Cosmeceutical Vitamins: Vitamin C

Published on 15/03/2015 by admin

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Chapter 8 Cosmeceutical Vitamins: Vitamin C


Vitamin C is a naturally occurring antioxidant incorporated into cosmeceuticals for the purpose of preventing and treating sun-damaged skin. Most plants and animals have the capacity to synthesize vitamin C. In humans, however, vitamin C cannot be synthesized because of loss of the ability to produce L-glucono-gamma-lactone oxidase, the enzyme necessary for its production. Vitamin C must instead be obtained from dietary sources such as citrus fruits and leafy green vegetables (Fig. 8.1). Interestingly, oral supplementation with vitamin C produces only a limited increase in skin concentration. This is because even with ingestion of massive doses, the absorption of vitamin C is limited by active transport mechanisms in the gut. Therefore, vitamin C has become a popular topically applied cosmeceutical.

Three forms of vitamin C are found in cosmeceuticals marketed as creams, serums, and patches. The first form is the active form of vitamin C, L-ascorbic acid. Early formulations of L-ascorbic acid often turned yellow due to the oxidation byproduct dehydroascorbic acid produced upon exposure to air. For this reason, many cosmetic chemists turned to more stable esterified derivatives, such as ascorbyl-6-palmitate and magnesium ascorbyl phosphate. Stability studies comparing all three compounds have demonstrated that magnesium ascorbyl phosphate is the most stable in solution and emulsion followed by ascorbyl-6-palmitate, while L-ascorbic acid is least stable. In spite of these findings, cosmeceuticals containing all forms of vitamin C can be purchased in the marketplace today.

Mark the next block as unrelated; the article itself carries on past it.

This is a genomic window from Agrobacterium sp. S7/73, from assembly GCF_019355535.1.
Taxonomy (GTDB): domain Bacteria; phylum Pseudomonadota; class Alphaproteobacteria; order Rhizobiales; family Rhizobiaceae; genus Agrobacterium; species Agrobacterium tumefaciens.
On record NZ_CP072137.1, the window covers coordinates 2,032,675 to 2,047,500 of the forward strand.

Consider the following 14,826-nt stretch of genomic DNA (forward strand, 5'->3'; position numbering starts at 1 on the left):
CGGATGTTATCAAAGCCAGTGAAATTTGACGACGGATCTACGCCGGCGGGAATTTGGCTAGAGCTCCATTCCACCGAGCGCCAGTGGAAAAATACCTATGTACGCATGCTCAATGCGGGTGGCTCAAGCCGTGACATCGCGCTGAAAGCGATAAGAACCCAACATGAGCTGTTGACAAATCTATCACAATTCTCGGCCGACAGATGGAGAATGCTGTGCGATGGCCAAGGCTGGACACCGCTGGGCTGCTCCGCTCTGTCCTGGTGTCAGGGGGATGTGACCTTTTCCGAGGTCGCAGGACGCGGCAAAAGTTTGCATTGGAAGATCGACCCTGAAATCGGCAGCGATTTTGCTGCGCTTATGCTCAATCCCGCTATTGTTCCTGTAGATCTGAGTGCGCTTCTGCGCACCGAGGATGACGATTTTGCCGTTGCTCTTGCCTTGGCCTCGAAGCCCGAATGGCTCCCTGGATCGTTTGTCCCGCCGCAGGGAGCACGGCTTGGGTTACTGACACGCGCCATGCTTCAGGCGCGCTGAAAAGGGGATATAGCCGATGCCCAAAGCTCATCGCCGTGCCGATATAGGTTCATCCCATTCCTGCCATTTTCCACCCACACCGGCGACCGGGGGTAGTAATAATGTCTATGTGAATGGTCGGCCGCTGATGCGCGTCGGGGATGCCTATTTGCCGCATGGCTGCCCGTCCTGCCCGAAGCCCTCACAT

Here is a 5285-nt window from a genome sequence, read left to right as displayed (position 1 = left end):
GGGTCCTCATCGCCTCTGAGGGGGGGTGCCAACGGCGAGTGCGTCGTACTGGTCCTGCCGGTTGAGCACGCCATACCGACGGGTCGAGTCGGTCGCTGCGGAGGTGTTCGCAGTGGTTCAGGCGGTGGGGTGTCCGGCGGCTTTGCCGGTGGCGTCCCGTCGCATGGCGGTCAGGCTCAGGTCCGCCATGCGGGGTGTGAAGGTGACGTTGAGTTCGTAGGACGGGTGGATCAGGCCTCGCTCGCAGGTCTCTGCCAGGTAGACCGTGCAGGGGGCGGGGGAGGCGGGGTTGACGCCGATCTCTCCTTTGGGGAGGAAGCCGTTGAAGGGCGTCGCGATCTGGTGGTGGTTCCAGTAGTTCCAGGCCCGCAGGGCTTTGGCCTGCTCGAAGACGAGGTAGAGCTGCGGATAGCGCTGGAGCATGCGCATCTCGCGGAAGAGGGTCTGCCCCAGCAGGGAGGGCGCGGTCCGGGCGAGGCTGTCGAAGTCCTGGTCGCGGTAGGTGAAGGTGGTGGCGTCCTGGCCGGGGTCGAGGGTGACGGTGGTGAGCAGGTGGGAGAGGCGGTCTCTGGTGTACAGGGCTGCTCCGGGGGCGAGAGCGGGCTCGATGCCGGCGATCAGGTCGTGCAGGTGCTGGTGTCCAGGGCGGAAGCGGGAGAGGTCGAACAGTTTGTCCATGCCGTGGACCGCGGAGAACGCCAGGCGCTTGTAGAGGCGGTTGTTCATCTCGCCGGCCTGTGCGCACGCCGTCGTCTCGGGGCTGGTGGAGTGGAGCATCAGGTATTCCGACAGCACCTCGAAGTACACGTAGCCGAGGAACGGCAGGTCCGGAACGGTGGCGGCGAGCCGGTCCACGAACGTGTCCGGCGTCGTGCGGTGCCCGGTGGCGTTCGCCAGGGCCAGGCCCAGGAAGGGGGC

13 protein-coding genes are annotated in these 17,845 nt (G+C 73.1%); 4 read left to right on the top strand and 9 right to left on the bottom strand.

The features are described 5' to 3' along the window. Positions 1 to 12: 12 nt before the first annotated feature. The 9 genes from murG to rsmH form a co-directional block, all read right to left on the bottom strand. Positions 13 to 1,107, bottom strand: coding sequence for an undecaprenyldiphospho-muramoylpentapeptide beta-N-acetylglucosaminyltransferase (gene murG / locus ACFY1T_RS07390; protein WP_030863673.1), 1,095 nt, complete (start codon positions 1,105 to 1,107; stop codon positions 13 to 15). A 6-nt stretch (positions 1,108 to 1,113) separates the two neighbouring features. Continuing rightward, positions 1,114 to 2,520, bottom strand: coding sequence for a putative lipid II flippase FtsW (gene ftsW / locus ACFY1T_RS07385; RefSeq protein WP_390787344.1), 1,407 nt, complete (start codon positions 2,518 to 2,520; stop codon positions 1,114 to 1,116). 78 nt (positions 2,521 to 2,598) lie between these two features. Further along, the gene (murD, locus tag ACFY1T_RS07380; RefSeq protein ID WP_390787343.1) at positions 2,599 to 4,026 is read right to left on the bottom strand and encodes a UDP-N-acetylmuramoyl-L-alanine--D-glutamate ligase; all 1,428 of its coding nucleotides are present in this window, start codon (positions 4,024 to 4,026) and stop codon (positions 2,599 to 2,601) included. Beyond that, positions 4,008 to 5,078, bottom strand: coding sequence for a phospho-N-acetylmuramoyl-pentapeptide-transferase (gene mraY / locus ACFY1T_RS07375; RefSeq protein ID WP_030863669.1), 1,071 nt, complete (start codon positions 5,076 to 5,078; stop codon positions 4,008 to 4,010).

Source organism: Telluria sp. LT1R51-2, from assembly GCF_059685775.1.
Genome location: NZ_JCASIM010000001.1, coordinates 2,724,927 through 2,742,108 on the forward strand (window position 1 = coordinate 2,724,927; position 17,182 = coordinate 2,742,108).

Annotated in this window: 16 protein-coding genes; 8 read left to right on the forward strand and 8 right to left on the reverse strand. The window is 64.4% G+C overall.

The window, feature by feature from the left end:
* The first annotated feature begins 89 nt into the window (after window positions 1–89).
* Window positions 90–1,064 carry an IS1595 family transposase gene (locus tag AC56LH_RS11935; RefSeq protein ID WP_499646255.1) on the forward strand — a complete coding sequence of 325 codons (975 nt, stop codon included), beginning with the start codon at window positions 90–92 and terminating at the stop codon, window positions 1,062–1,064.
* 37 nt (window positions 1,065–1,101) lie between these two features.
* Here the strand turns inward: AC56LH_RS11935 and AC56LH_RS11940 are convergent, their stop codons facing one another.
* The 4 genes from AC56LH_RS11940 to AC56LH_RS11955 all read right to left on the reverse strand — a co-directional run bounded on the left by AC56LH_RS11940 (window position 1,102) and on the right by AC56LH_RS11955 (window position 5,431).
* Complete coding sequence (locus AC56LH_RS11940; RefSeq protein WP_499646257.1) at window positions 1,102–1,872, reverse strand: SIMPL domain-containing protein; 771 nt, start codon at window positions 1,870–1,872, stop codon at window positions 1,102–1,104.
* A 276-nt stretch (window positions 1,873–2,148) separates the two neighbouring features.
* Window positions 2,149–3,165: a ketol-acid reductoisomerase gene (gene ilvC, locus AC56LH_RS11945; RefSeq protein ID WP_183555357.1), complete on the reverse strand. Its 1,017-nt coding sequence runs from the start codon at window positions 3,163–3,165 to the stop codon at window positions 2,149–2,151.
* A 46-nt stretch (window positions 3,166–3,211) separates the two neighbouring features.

Antiaging research has elucidated the role of reactive oxygen species in the pathogenesis of photoaging. Reactive oxygen species (ROS) including superoxide anion, peroxide, and singlet oxygen are generated when human skin is exposed to ultraviolet (UV) light. These ROS mediate their deleterious effects by causing direct chemical alterations of DNA, cell membranes, and proteins including collagen.

Oxidative stress can also activate certain cellular events mediated by transcription factors. ROS upregulate transcription factor activator protein-1 (AP-1). AP-1 increases matrix metalloproteinase (MMP) production resulting in collagen breakdown. Nuclear transcription factor kappa B (NF-κB) is also induced by oxidative stress and produces a number of inflammatory mediators that contribute to skin aging. Additionally, ROS increase elastin mRNA levels in dermal fibroblasts which may provide an explanation for the elastotic changes found in the photoaged dermis.